(Reuters) — Warren Buffett’s Berkshire Hathaway Inc reported a first-quarter profit of $35.5 billion on Saturday, reflecting gains from stocks such as Apple Inc, while higher investment income and a recovery at auto insurer Geico boosted operating profit.
Berkshire also stepped up buybacks of its own stock, buying back $4.4 billion, while paring its investments in other stocks such as Chevron Corp., which remains a large holding.
The results were released ahead of Berkshire’s annual shareholder meeting in Omaha, part of a weekend that draws tens of thousands of people to the city.
Mr. Buffett, 92, has run Berkshire since 1965, turning it from a struggling textile company into a conglomerate with dozens of businesses including Geico, the BNSF railroad, Berkshire Hathaway Energy and manufacturing and retail units including See̵7;s Candies and Dairy Queen ice cream.
The diversification has attracted many investors, not just fans of Mr. Buffett, seeing Berkshire as a stable long-term investment even amid recession fears and concerns about the banking sector.
Net income was $24,377 per Class A share, up from $5.58 billion, or $3,784 per share, a year earlier.
That partly reflected a 27% jump in Apple’s share price, leaving Berkshire with a $151 billion stake in the iPhone maker.
An accounting rule requires Berkshire to report unrealized gains and losses with net income, and Mr. Buffett urges investors to ignore the resulting volatility.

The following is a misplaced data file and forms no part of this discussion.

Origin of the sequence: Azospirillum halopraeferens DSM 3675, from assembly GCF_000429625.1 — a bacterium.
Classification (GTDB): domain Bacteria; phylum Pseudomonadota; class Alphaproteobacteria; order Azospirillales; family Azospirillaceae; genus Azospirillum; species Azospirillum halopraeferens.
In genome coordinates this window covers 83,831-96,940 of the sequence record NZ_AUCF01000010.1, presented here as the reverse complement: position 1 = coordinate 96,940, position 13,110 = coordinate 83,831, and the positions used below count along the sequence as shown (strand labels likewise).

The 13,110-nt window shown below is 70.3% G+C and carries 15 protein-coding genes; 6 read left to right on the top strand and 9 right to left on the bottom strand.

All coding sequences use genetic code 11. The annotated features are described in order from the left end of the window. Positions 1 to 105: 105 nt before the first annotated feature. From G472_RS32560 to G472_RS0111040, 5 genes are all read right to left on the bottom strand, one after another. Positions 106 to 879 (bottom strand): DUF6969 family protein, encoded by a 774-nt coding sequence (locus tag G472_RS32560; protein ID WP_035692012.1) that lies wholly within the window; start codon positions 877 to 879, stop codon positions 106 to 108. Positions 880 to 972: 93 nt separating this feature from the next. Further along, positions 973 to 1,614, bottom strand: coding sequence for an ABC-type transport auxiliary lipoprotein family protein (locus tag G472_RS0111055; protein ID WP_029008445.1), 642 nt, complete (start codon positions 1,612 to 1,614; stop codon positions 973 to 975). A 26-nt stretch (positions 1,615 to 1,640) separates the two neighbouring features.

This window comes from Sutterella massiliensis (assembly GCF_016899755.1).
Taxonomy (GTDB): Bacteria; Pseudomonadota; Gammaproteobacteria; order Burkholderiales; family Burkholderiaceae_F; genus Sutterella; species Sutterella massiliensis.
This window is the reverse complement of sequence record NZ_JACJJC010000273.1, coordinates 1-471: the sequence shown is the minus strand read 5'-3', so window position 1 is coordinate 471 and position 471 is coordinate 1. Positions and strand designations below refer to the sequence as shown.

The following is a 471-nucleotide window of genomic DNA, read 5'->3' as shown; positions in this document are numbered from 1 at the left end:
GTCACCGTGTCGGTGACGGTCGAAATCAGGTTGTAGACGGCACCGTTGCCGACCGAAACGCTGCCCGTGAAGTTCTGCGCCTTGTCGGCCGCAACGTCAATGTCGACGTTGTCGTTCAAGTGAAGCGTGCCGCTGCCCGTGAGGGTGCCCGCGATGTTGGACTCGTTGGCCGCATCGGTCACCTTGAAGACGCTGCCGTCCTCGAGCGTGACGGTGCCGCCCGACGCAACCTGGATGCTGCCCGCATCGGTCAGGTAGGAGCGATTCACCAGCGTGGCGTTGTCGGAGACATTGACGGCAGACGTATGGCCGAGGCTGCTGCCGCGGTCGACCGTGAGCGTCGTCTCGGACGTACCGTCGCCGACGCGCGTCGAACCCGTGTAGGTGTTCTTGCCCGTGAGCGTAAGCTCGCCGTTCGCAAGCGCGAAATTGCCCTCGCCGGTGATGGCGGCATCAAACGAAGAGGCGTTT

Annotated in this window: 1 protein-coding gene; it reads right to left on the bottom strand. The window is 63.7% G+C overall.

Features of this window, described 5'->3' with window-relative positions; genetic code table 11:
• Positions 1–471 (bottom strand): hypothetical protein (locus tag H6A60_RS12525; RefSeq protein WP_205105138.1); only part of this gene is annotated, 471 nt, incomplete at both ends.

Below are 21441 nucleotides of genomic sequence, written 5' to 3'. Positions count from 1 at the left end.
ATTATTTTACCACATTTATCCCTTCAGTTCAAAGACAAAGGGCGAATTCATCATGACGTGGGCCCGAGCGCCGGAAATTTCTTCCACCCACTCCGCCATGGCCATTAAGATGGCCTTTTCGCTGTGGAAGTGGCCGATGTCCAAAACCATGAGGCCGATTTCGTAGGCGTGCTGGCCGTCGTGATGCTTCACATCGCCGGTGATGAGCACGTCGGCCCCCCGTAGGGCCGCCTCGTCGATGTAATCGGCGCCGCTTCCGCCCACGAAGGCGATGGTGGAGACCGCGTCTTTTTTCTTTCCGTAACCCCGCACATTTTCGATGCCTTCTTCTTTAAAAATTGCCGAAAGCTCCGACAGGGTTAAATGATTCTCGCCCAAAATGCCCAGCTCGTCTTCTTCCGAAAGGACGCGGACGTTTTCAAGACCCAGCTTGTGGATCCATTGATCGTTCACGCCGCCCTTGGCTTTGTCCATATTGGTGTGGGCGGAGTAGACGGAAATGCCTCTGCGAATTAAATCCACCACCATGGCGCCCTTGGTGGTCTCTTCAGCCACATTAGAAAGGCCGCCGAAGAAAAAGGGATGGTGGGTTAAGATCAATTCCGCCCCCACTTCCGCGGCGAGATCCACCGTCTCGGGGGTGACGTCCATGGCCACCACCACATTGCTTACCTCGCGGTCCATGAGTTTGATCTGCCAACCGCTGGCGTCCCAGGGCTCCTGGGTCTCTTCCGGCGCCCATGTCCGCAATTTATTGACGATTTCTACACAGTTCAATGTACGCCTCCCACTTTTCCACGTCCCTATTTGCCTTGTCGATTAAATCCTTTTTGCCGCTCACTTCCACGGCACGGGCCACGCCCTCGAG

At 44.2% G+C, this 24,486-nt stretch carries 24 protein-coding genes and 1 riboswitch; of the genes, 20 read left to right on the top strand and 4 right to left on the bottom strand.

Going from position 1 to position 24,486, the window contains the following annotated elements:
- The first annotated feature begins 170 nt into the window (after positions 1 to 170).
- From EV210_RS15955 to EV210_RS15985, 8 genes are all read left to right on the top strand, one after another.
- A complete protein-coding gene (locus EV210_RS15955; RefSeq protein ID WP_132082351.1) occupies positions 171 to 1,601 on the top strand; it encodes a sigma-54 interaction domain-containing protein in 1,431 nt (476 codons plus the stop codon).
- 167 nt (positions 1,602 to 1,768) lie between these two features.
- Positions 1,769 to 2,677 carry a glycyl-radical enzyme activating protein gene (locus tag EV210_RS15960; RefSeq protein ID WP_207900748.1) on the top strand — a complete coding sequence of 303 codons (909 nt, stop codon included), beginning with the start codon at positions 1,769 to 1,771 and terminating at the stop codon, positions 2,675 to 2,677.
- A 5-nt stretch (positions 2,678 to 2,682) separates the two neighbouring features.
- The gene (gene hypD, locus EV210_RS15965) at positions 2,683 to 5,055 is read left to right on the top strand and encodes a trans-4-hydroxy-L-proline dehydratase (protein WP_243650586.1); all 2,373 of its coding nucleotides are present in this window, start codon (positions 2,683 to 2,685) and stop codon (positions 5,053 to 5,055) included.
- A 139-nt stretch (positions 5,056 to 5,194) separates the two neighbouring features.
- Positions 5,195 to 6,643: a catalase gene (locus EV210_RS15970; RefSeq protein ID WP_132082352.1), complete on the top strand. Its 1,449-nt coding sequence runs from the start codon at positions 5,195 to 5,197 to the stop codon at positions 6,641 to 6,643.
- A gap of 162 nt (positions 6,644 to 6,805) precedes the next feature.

Quarterly operating profit rose 13% to $8.07 billion, or about $5,561 per A share, from $7.16 billion.
Those results benefited from Geico taking six-quarters of insurance losses and a 68% increase in how much Berkshire’s insurance units generate from investments.
Geico’s pretax insurance profit was $703 million, benefiting from higher premiums, fewer crashes and a significant reduction in advertising spending, which may have led to fewer high-risk drivers seeking coverage.
Berkshire’s cash hoard grew by $2 billion in the quarter to $130.6 billion, as the company sold $13.3 billion worth of stock and bought just $2.9 billion.
Chevron appears to have been among the sellers, with Berkshire’s stake falling 28% to $21.6 billion, although the oil company’s share price fell just 9%.
Berkshire also owns a 23.6% stake in another oil company, Occidental Petroleum Corp.
Its share sale more than offset the $8.2 billion Berkshire spent to increase its stake in truck stop operator Pilot Travel Centers to 80% from 38.6%, leaving the founding Haslam family with 20%. The increase was expected.
The effect of forest fires
BNSF railroad profit fell 9% to $1.25 billion, hurt by higher fuel costs and lower freight volumes.
Berkshire Hathaway Energy, normally a steady income generator, saw profits drop 46% as it set aside $359 million for legal and other costs from wildfires in Oregon and northern California, where it has several operations, in 2020.
Operating income also reflected October’s purchase of insurance holding company Alleghany Corp., while net income included a gain related to Pilot.
Berkshire’s Class A shares are up 4.9% this year, trailing the Standard & Poor’s 500’s 7.7% gain. The index trailed Berkshire by 23.4 percentage points in 2022, excluding dividends.